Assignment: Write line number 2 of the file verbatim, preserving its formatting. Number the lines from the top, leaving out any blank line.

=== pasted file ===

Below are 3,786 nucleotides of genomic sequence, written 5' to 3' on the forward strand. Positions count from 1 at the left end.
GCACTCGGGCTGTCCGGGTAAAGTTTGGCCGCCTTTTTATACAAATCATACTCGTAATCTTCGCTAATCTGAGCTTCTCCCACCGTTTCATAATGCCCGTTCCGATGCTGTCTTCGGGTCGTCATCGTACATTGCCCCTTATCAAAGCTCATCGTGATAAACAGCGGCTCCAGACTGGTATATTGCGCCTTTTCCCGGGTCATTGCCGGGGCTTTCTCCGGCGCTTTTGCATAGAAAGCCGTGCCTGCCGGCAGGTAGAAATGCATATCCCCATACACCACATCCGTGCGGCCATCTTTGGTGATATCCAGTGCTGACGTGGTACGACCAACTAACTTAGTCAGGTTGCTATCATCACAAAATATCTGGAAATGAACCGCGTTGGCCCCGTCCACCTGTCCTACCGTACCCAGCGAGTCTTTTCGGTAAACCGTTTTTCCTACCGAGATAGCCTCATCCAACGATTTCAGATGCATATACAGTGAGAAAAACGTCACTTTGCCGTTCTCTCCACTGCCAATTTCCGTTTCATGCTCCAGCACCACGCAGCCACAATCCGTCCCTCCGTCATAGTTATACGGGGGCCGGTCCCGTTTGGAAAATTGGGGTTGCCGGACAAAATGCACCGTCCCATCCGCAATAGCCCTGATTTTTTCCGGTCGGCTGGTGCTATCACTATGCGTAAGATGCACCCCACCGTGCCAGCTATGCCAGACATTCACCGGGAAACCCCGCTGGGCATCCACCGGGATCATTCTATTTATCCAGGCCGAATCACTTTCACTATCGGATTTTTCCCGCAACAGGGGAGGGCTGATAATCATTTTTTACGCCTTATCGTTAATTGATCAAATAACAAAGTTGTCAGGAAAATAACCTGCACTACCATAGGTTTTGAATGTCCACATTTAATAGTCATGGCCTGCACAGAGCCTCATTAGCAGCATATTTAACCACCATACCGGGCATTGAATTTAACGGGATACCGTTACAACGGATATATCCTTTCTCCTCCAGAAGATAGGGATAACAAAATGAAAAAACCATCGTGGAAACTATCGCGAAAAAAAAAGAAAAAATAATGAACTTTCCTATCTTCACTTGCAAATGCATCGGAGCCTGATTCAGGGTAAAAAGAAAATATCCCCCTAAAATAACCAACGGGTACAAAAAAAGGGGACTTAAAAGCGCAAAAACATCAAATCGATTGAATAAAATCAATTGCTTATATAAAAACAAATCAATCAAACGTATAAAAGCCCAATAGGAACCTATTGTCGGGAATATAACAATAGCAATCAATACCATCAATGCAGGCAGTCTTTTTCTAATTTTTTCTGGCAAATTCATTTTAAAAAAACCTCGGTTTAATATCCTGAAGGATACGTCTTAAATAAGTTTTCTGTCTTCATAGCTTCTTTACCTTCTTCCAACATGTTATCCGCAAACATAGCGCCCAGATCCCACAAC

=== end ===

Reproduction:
GCACTCGGGCTGTCCGGGTAAAGTTTGGCCGCCTTTTTATACAAATCATACTCGTAATCTTCGCTAATCTGAGCTTCTCCCACCGTTTCATAATGCCCGTTCCGATGCTGTCTTCGGGTCGTCATCGTACATTGCCCCTTATCAAAGCTCATCGTGATAAACAGCGGCTCCAGACTGGTATATTGCGCCTTTTCCCGGGTCATTGCCGGGGCTTTCTCCGGCGCTTTTGCATAGAAAGCCGTGCCTGCCGGCAGGTAGAAATGCATATCCCCATACACCACATCCGTGCGGCCATCTTTGGTGATATCCAGTGCTGACGTGGTACGACCAACTAACTTAGTCAGGTTGCTATCATCACAAAATATCTGGAAATGAACCGCGTTGGCCCCGTCCACCTGTCCTACCGTACCCAGCGAGTCTTTTCGGTAAACCGTTTTTCCTACCGAGATAGCCTCATCCAACGATTTCAGATGCATATACAGTGAGAAAAACGTCACTTTGCCGTTCTCTCCACTGCCAATTTCCGTTTCATGCTCCAGCACCACGCAGCCACAATCCGTCCCTCCGTCATAGTTATACGGGGGCCGGTCCCGTTTGGAAAATTGGGGTTGCCGGACAAAATGCACCGTCCCATCCGCAATAGCCCTGATTTTTTCCGGTCGGCTGGTGCTATCACTATGCGTAAGATGCACCCCACCGTGCCAGCTATGCCAGACATTCACCGGGAAACCCCGCTGGGCATCCACCGGGATCATTCTATTTATCCAGGCCGAATCACTTTCACTATCGGATTTTTCCCGCAACAGGGGAGGGCTGATAATCATTTTTTACGCCTTATCGTTAATTGATCAAATAACAAAGTTGTCAGGAAAATAACCTGCACTACCATAGGTTTTGAATGTCCACATTTAATAGTCATGGCCTGCACAGAGCCTCATTAGCAGCATATTTAACCACCATACCGGGCATTGAATTTAACGGGATACCGTTACAACGGATATATCCTTTCTCCTCCAGAAGATAGGGATAACAAAATGAAAAAACCATCGTGGAAACTATCGCGAAAAAAAAAGAAAAAATAATGAACTTTCCTATCTTCACTTGCAAATGCATCGGAGCCTGATTCAGGGTAAAAAGAAAATATCCCCCTAAAATAACCAACGGGTACAAAAAAAGGGGACTTAAAAGCGCAAAAACATCAAATCGATTGAATAAAATCAATTGCTTATATAAAAACAAATCAATCAAACGTATAAAAGCCCAATAGGAACCTATTGTCGGGAATATAACAATAGCAATCAATACCATCAATGCAGGCAGTCTTTTTCTAATTTTTTCTGGCAAATTCATTTTAAAAAAACCTCGGTTTAATATCCTGAAGGATACGTCTTAAATAAGTTTTCTGTCTTCATAGCTTCTTTACCTTCTTCCAACATGTTATCCGCAAACATAGCGCCCAGATCCCACAAC